Gomez et al v. H & R Gunlund Ranches, Inc, No. 1:2010cv01163 - Document 122 (E.D. Cal. 2011)

Court Description: ORDER Approving FLSA Class Settlement and Entry of Final Judgment, signed by District Judge Lawrence J. O'Neill on 11/22/11. CASE CLOSED. (Gonzalez, R)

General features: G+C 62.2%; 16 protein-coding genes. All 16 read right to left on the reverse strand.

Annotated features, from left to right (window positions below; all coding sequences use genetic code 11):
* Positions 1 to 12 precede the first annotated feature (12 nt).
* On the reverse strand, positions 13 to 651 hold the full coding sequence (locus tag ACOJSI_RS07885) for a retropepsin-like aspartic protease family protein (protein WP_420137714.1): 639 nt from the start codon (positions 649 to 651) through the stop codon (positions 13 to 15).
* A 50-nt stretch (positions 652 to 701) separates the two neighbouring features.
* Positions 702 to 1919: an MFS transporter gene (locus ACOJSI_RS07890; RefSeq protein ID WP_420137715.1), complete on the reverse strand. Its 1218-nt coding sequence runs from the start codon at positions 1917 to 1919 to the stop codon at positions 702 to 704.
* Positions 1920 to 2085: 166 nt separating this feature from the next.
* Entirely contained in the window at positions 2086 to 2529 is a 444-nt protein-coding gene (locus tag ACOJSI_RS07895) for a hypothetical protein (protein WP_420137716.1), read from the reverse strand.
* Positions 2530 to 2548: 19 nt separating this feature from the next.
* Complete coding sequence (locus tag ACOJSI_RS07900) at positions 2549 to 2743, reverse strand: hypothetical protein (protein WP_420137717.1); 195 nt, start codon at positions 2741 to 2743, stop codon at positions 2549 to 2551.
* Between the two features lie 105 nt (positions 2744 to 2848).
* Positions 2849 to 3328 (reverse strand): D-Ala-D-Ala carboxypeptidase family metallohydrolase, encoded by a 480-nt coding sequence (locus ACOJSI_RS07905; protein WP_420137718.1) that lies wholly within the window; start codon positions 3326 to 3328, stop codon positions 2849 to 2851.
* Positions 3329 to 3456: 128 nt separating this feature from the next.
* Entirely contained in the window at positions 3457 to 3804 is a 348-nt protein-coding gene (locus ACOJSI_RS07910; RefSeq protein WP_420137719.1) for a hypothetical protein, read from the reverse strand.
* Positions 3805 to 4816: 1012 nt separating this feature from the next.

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Gomez et al v. H & R Gunlund Ranches, Inc Doc. 122 1 2 3 4 5 6 7 8 IN THE UNITED STATES DISTRICT COURT 9 FOR THE EASTERN DISTRICT OF CALIFORNIA 10 11 REGINO PRIMITIVO GOMEZ, et al., CASE NO. CV F 10-1163 LJO MJS 12 ORDER APPROVING FLSA CLASS SETTLEMENT AND ENTRY OF FINAL JUDGMENT Plaintiffs, 13 vs. 14 H & R GUNLUND RANCHES, INC., 15 Defendant. 16 / 17 INTRODUCTION 18 The parties move for a final approval of class action settlement and attorneys’ fees. Pursuant to 19 this Court’s October 7, 2011Order to Set Final Approval of Settlement and Fees Hearing (“Hearing 20 Order”), this Court conducted a fairness hearing on November 15, 2011 in Courtroom 4 (LJO). 21 Plaintiffs appeared by Felicia A. Espinosa and Michael L. Meuter, California Rural Legal Assistance, 22 Inc. (“CRLA”) and Mark Talamantes, Talamantes/Villegas/Carrera, LLP. Defendant H. & R. Gunland 23 Ranches, Inc. (“Gunland”) appeared by Jason H. Borchers, Litter Mendelson. No one appeared to 24 object to the proposed settlement, and no oppositions were received before or after the November 8, 25 2011 deadline. 26 To determine whether this FLSA class settlement fundamentally is fair, adequate and reasonable, 27 this Court considered the proposed settlement agreement between the parties, the relative strengths of 28 the Plaintiffs’ claims, the risks and expense involved in continuing litigation, the proposed expense for 1 Dockets.Justia.com 1 settlement administration, and attorneys’ fees, among other things. This Court further considered the 2 parties’ arguments at the November 15, 2011 hearing, supplemental briefing, and the unopposed motion. 3 For the reasons stated on the record and set forth below, this Court APPROVES the settlement, as 4 ordered below. 5 BACKGROUND 6 Gunland grows grapes on its farms in Fresno County near the town of Carruthers. Gunlund uses 7 “piece work” to prune and tie its grape vines each winter. In piece work, one employee works one row. 8 After the employee completes pruning and tying an entire row, he or she signs a row card and returns 9 it to the company which uses it to calculate the employees compensation for that work week. The 31 10 named plaintiffs worked for Gunlund during various grapevine pruning seasons. 11 In their second amended complaint (“SAC”), Plaintiffs allege that they were paid at piece rate 12 wages, which is based on the amount of vines tied and/or vines pruned, regardless of the numbers of 13 hours worked, and regardless of minimum wage. The SAC asserts twelve causes of action against 14 Gunland, including state and federal claims. In their tenth cause of action, Plaintiffs alleged that they, 15 and others similarly situated, worked regularly in excess of ten hours per day and sixty hours per week 16 pruning and tying vines, but were not paid minimum wage as required by the Fair Labor Standards Act 17 (“FLSA”). In a December 16, 2010 order (“Certification Order”), this Court granted conditional class 18 certification as to Plaintiffs’ federal FLSA claim only, based on the alleged unlawful action of failure 19 to pay federally-mandated minimum wages. The class was certified as follows: “All current and former 20 employees of Defendant H&R Gunlund Ranches, Inc. who have performed the work of pruning and 21 tying grape vines from at least May 22, 2006 through the present.” 22 The Court’s Certification Order approved a notice to be issued to the putative FLSA class and 23 included a time period in which putative class members had to opt in to the class action. At the end of 24 the opt-in period, 51 additional plaintiffs filed their content-to-sue forms. The 31 named plaintiffs and 25 51 opt-in plaintiffs make up the 82 members of the settlement class (“Settlement Class”). 26 Procedural History 27 Gunland removed this action to this Court on June 25, 2010. Plaintiffs filed their first amended 28 complaint on August 31, 2010. Gunland filed an answer to the first amended complain ense counsel of the amount of the uncashed checks. At that point, the residual funds from the 21 uncashed checks will be equally distributed (50% each) to the following two charities: (1) St. Jude’s 22 Children’s Research Hospital and (2) Central California Legal Services. Injunctive Relief 23 24 As a term of the settlement agreement, Gunland agrees to a stipulated injunction which shall 25 expire three years from the date of approval of this settlement. The stipulated injunction requires 26 Gunland to comply with California wage and hour provisions and provides a mechanism for the 27 Plaintiffs to monitor compliance with those labor laws. 28 /// 4 1 STANDARD OF REVIEW 2 “The court must approve any settlement...of the claims...of a certified class.” Fed. R. Civ. P. 3 23(e)(1)(A). A settlement may be approved only after a hearing and on finding that it is fair, reasonable, 4 and adequate. Fed. R. Civ. P. 23(e)(1)(C). This approval is required to ensure that the settlement is 5 consistent with plaintiffs’ fiduciary obligations to the class. See Ficalora v. Lockheed Cal. Co., 751 F.2d 6 995, 996 (9th Cir. 1985). 7 8 9 10 11 The determination of whether a class settlement is fundamentally fair, adequate and reasonable requires: a balancing of several factors which may include, among others, some or all of the following: the strength of plaintiffs' case; the risk, expense, complexity, and likely duration of further litigation; the risk of maintaining class action status throughout the trial; the amount offered in settlement; the extent of discovery completed, and the stage of the proceedings; the experience and views of counsel; the presence of a governmental participant; and the reaction of the class members to the proposed settlement. 12 13 Linney v. Cellular Alaska P’ship, 151 F.3d 1234, 1242 (9th Cir. 1998) (quoting Torrisi v. Tuscon Elec. 14 Power Co., 8 F.3d 1370, 1375 (9th Cir. 1993)). This list is non-exhaustive, and the Court may weight 15 different factors depending on the circumstances of the case. Id. 16 17 18 DISCUSSION The Court shall consider the fairness, adequacy, and reasonableness of the proposed settlement pursuant to the aforementioned factors. 19 Strength of Plaintiffs’ Case 20 This Court has not addressed the strengths of plaintiffs’ case by way of motion, as no motions 21 to dismiss or summary judgment motions have been filed in this action. The record demonstrates that 22 the parties have exchanged informal discovery, and Gunland provided Class Counsel with over one 23 thousand documents related to the claims asserted on behalf of the FLSA class. These documents 24 include payroll records and wage statements of putative class members. Based on investigation and 25 evaluation, independent of each other, Plaintiffs calculated that Gunland’s unpaid wage and meal break 26 exposure was a total of $1,142,398.00. Based on this calculation, a settlement agreement in the amount 27 of $915,000.00 reflects the strength of Plaintiffs’ claims. Accordingly, this factor favors approval of the 28 settlement agreement. 5 1 Risk, Expense, Complexity, and Likely Duration of Further Litigation 2 This factor strongly favors final approval of the class action settlement. This action is in its 3 preliminary procedural stages. Discovery deadlines remain open. In addition, this action has focused 4 on the one federal claim asserted. Plaintiffs, individually, assert eleven other claims. The expense of 5 discovery would be great, considering the size of the class. The likely duration of further litigation 6 would also be great. Settlement at this early stage in the proceedings saves substantial attorneys’ fees, 7 costs and expenses for all parties. 8 9 10 11 12 13 Risk of Maintaining Class Action Status Throughout the Trial The parties submit no argument or evidence on this factor. This Court has no opinion of whether this factor supports preliminary approval. Accordingly, this factor is neutral. Extent of discovery completed and the stage of the proceedings Based on the extent of discovery and the stage of proceedings, this Court finds that the proposed settlement agreement is fair, adequate and reasonable for the following reasons: 14 First, the Settlement Fund, which shall result in a net award of approximately one-third of the 15 Class Members’ claimed damages under plaintiffs’ theory of the case, is reasonable and fair. The parties 16 agree that this is a good faith approximation, given appropriate adjustments for the class size, actual 17 interest rates, strength of the case, and related costs of litigation. 18 Second, while the parties have not engaged in formal discovery, discovery establishes that 19 settlement is in the best interest of the parties. Relevant documents were exchanged and reviewed. 20 Defendants were deposed. Class Members were interviewed. Thus, the parties’ interests, likelihood of 21 success, and estimation of damages is informed. 22 Third, the Court finds no evidence that the settlement was the product of anything other than 23 arm’s length negotiations. All parties conducted investigation and discovery. The parties participated 24 in a one-day settlement conference with United States Magistrate Judge Michael J. Seng, which 25 demonstrates that the parties’ engaged in settlement negotiations independently. Accordingly, there is 26 no evidence of any collusive negotiations between the parties. 27 28 Experience and views of counsel Class counsel submit a declaration to support this motion for approval of this class action 6 1 settlement. Class counsel are experienced attorneys. Class counsel support this settlement agreement 2 for a number of reasons, including the risks of continuing the litigation. This factor supports approval 3 of the settlement agreement. 4 5 6 Reaction of the class members to the proposed settlement All parties have agreed, either as named plaintiffs or as opt-in consenters, to the terms of this agreement. No parties objected. 7 Other Factors To Consider 8 Attorneys Fees 9 In class actions, the district court has broad discretion in assessing the reasonableness of 10 attorneys’ fees. In re FPI/Agretech Securities Liti., 105 F.3d 469, 472 (9th Cir. 1997). This discretion 11 permits the court to award fees based on either the Lodestar calculation or common fund method. Id.; 12 In re Coordinated Pretrial Proceedings in Petroleum Prods. Antitrust Litig., 105 F.3d 602, 607 (9th Cir. 13 1997). In using either method of attorneys’ fees calculation, “[r]easonableness is the goal, and 14 mechanical or formulaic application of either method, where it yields anunreasonable result, can be an 15 abuse of discretion.”Id. 16 Class counsel request attorneys’ fees in an amount of $420,000. This amount includes actual 17 costs and fees association with past and future claims administration. The parties ask this Court to apply 18 the Lodestar method to award the attorneys fees rather than the common fund method. As set forth 19 above, this Court has discretion to apply either the Lodestar method or common fund method. The 20 “choice between lodestar and percentage calculation depends on the circumstances[.]” Six Mexican 21 Workers v. Arizona Citrus Growers, 904 F.2d 1301, 1311 (9th Cir. 1990). Either “method may . . . have 22 its place in determining what would be reasonable compensation for creating a common fund." Paul, 23 Johnson, Alston & Hunt v. Graulty, 886 F.2d 268, 272 (9th Cir. 1989). Although 25% is the benchmark 24 in common fund calculations, the “benchmark percentage should be adjusted, or replaced by a lodestar 25 calculation, when special circumstances indicate that the percentage recovery would be either too small 26 or too large in light of the hours devoted to the case or other relevant factors.” Six Mexican Workers, 904 27 F.2d at 1311. The amount of attorneys fees sought equals 45% of the settlement fund. The typical range 28 of acceptable attorneys’ fees in the Ninth Circuit is 20% to 33 1/3% of the total settlement value, with 7 1 25% considered the benchmark. Powers v. Eichen, 229 F.3d 1249, 1256 (9th Cir. 2000). 2 This Court filed a notice to the parties that it was not included to approve the stipulated amount 3 of attorneys’ fees and requested supplemental briefing. In response, Plaintiffs filed a supplemental 4 memorandum brief, declarations, and exhibits, including time records. Having considered the submitted 5 arguments and exhibits, this Court approves the parties’ stipulated attorneys’ fees as reasonable, fair, 6 and adequate. This Court considers that Plaintiffs’ counsel also acted as claims administrator, and that 7 the fees include costs of administration. This Court further considers the risk of this action and the 8 success of the merits. Based on the absence of opposition, and Plaintiffs’ well-documented hours 9 worked in this action, this Court approved the attorneys’ fees in the total amount of $425,000.00. 10 CONCLUSION and ORDER 11 For the foregoing reasons, this Court ORDERS as follows: 12 1. The parties’ proposed settlement agreement (“Settlement Agreement”) is APPROVED, 13 as it meets the criteria for settlement approval. In defining Settlement Agreement, this 14 Court refers to and incorporates the settlement agreement and preliminary injunction that 15 are on this Court’s docket, Doc. 114-1 and 114-2, as modified by this Court’s November 16 15, 2011 hearing and this Order. The Settlement Agreement falls within the range of 17 possible approval as fair, adequate, and reasonable, and appears to be the product of 18 arm’s-length and informed negotiations. 19 2. The Settlement Sum of $490,000 is fair and reasonable to pay to the eighty-two (82) 20 workers who are eligible as named plaintiffs and opt-in consenter class members, when 21 balanced against the risks inherent in further litigation relating to liability and damages 22 issues. 23 3. Under the terms of the Settlement Agreement, Defendants shall pay to the Settlement 24 Fund of $490,000, on or before the Effective Date of Settlement. The amount of 25 individual payment to the Named Plaintiffs and Opt-in Consenters will be determined 26 by the Settlement Administrator based on the Settlement Formula. 27 28 4. The request for Class Counsel's attorneys' fees is APPROVED in the amount of $425,000 total, which includes actual costs and costs for past and future administration of the 8 1 settlement. This amount is reasonable. Defendant is to pay the attorneys' fees and costs 2 settlement within 90 days after the Effective Date, after payment to the workers has been 3 made. 4 5. Under the terms of the Settlement Agreement, Defendants shall be bound by a stipulated 5 injunction. The Injunction shall remain in place for three year after the Effective Date 6 of Settlement. 7 6. Absent an appeal, the parties and the Settlement Administrator will adhere to the 8 following dates and deadlines: 9 A. 10 Within 30 days after "Effective Date,” Settlement Administrator to mail individual settlement checks to Plaintiff; and 11 B. 12 Within 90 days after "Effective Date," Settlement Administrator to pay Class Counsel fees and costs. 13 7. 14 The Court retains jurisdiction of all matters relating to the interpretation, administration, implementation, effectuation, and enforcement of this Order and the Settlement. 15 8. 16 Nothing in this Order shall preclude any action to enforce the parties' obligations under the Settlement or under this Order. 17 9. The clerk of court is directed to enter judgment in this action. 18 19 IT IS SO ORDERED. 20 Dated: b9ed48 November 22, 2011 /s/ Lawrence J. O'Neill UNITED STATES DISTRICT JUDGE 21 22 23 24 25 26 27 28 9